Rock Products

JAN 2018

Rock Products is the aggregates industry's leading source for market analysis and technology solutions, delivering critical content focusing on aggregates-processing equipment; operational efficiencies; management best practices; comprehensive market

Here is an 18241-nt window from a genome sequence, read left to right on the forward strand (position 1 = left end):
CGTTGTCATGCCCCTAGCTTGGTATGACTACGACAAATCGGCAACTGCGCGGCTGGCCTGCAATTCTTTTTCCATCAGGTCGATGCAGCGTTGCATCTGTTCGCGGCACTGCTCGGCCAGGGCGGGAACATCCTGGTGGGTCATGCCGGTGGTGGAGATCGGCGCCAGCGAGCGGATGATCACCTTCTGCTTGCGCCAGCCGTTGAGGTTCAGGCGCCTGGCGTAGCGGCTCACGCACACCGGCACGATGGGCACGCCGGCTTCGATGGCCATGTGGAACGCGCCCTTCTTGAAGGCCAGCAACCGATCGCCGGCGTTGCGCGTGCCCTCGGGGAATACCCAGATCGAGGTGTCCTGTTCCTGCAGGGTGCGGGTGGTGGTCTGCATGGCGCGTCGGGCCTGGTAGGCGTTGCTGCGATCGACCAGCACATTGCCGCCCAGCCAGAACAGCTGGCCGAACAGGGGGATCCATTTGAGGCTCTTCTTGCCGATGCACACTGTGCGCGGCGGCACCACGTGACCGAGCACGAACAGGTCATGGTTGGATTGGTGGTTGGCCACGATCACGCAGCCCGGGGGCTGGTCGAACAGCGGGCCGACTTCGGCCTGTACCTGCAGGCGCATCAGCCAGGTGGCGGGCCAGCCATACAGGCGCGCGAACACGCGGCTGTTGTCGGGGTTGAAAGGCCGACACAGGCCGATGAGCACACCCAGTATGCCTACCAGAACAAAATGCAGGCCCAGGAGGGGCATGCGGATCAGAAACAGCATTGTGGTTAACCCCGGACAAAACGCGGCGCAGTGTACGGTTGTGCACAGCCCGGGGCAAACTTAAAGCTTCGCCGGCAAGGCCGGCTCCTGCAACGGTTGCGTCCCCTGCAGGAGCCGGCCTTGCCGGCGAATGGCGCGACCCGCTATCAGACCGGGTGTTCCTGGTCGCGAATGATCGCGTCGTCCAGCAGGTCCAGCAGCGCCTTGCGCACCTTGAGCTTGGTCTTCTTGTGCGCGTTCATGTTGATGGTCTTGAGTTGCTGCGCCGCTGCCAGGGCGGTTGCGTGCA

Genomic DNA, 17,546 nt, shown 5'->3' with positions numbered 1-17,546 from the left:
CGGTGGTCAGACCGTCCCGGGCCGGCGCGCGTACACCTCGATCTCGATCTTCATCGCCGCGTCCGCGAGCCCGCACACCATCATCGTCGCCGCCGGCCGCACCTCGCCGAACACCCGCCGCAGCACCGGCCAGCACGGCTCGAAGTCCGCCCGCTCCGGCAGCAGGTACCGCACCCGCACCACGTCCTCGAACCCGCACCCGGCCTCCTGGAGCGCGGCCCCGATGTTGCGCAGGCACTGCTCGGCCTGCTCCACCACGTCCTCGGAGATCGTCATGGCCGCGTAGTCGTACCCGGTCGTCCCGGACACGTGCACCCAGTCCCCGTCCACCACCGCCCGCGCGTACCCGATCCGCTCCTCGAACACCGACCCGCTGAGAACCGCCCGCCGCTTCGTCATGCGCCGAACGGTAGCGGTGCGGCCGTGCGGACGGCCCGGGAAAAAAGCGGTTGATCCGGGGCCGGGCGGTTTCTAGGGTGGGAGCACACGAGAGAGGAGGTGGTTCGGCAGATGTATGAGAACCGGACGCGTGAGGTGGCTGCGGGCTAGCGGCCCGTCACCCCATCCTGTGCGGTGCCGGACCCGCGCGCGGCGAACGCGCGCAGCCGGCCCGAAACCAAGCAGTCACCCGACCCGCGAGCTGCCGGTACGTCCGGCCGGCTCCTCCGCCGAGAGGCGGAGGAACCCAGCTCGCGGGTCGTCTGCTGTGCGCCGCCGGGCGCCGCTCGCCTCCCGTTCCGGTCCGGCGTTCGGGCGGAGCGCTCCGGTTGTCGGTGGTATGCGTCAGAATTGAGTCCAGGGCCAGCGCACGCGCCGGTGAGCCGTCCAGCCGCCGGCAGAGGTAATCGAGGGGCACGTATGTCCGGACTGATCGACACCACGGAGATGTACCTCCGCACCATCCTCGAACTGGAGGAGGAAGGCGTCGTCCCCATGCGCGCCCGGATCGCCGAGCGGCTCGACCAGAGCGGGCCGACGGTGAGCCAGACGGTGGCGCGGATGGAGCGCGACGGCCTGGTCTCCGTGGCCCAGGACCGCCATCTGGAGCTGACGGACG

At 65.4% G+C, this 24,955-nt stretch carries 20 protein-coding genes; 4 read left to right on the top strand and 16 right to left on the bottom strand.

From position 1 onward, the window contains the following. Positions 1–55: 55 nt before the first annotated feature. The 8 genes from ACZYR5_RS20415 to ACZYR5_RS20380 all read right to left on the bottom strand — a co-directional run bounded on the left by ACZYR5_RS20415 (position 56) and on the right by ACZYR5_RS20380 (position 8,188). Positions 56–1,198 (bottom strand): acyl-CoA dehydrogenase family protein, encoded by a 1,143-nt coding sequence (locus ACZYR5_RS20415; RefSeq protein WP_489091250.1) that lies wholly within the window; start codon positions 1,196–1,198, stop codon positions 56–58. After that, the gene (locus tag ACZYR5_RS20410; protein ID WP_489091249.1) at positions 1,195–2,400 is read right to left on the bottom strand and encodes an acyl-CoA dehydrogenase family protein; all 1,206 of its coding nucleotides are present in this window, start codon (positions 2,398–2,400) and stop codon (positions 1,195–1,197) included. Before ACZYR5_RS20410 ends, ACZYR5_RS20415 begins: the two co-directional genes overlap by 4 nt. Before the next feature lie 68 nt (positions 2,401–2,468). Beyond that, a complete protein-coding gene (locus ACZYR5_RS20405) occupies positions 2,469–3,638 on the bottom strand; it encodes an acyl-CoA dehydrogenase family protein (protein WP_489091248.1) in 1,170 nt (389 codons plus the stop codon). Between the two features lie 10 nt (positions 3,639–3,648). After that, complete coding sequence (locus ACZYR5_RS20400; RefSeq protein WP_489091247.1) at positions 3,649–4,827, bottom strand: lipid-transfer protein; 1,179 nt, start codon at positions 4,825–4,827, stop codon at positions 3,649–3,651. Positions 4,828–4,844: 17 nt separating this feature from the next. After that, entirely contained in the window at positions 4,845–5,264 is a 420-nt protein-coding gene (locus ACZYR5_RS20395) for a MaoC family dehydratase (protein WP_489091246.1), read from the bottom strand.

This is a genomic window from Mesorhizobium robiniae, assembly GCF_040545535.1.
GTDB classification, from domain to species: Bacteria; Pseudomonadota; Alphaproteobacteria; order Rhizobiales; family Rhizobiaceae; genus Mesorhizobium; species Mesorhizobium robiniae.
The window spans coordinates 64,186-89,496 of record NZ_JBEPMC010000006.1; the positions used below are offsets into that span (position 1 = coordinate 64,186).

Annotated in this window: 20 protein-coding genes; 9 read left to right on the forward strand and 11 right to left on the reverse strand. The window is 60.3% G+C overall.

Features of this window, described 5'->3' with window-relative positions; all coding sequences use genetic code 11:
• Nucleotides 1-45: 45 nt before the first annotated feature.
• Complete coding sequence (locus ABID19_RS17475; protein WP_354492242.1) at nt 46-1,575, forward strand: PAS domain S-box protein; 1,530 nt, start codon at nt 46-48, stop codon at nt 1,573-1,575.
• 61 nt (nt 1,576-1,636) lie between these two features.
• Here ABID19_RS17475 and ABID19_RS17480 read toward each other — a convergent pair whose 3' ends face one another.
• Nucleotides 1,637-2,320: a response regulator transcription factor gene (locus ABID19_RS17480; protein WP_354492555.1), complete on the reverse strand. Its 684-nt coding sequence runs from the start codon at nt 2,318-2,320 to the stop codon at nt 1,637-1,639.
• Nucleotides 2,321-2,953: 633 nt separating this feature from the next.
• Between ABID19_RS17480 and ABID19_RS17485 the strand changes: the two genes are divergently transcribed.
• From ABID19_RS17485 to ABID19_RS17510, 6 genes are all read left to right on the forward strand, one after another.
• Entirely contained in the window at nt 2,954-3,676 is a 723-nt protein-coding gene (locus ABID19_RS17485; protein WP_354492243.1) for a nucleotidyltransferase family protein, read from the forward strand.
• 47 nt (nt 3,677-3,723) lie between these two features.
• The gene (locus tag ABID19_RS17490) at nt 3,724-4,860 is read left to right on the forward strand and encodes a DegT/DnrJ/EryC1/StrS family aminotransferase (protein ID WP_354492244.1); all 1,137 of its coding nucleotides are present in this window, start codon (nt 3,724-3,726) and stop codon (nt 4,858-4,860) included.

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www.rockproducts.com ROCK products • January 2018 • 45 MANAGEMENT Steve Schumacher is a manage- ment consultant, trainer and public speaker with more than 25 years of experience in numerous industries throughout North America, including aggregates operations. He can be reached at sschuma@gmail.com. What Great Managers Do Every Single Day Things Change Around You Constantly, But Try To Do These Things Every Day. By Steve Schumacher When I was early in my career in the consulting business, I got the opportunity to work with a fabulous author by the name of Ken Blanchard. He wrote a series of books based on the original title – "The One Minute Manager." The books were, and still are, hugely successful all around the world. The niche that Blanchard discovered was writing a solid management book that was short and easy to read. He chose a parable format because Blanchard loves to tell sto- ries. If you happen to pick up the book and read it, you will find several easy-to-implement management skills that "The One Minute Manager" practiced with his people every day. Rather than go over those skills again, I will add a few that I have found to be good tools for all managers to think about every day. Role modeling. It bears emphasizing that, as a manager, you are being watched closely every minute of every day. If that makes you uncomfortable, you either need to get out of man- agement or accept that fact. Your employees will follow your lead when it comes to your behavior, regardless of whether your words match your behavior or not. If you believe in the company mission, vision and values you must model them every day. If you believe in reasonable work hours for your employees, you must set the example for everyone. The best way to become attuned to this is to get someone you can trust to give you open honest feedback. Management by walking around. Tom Peters coined this phrase in his classic book, "In Search of Excellence." It means get out and walk around your operations; get to know your people personally. The more you know them personally, the greater the amount of trust people will have in you. The foundation of all great managers is that their employees trust them. Mix up the times you do it, but do it regularly. No agenda other than talking to people. Give specific, positive feedback. Another tried and true phrase is "Catch someone doing something right." Every day, be on the lookout for someone that did something really good and let them know it personally. Be careful though, if you do it too much for even minor things, the impact you have will be diluted. Try not to simply give a thumbs-up or tell someone how conscientious they are. It is much more impactful to be very specific about the behavior that was good, do it right away, and tell the person the impact their behavior has on your organization. Collaborate. I have worked with many organizations that have a silo problem. A silo problem is when each depart- ment watches out for themselves and does not collaborate well cross-functionally. Certainly, everyone has their own resources to manage in their own departments, but the senior executives are watching who supports other teams across company lines. Go out of your way to be a good team player with other departments, invite them to your meetings, and communicate regularly with issues that may arise and how you can work together to make them better. Support your boss. Over the years, there have been many characterizations of bosses that are less than flattering. From my experience, most managers I have met are good people with the same issues and concerns as their employees. Understand that your boss has all of your challenges plus many that you do not even know about. Whenever you can, through words and actions, show clear support for your boss. I am sure you do this when he/she is around but do it with others when your boss is not there. Develop yourself. One of Stephen Covey's "7 Habits of Highly Effective People" is Sharpen Your Saw. This means to always be learning and developing your skill set. Do not become complacent and satisfied with where you are in your career. Always seek to improve and get better. The skills that got you to where you are today will not necessarily get you to where you want to be tomorrow. As a manager of people, it is vital that you build certain habits that will develop you and your employees. Once your build those habits into your routine, everyone will benefit from it.

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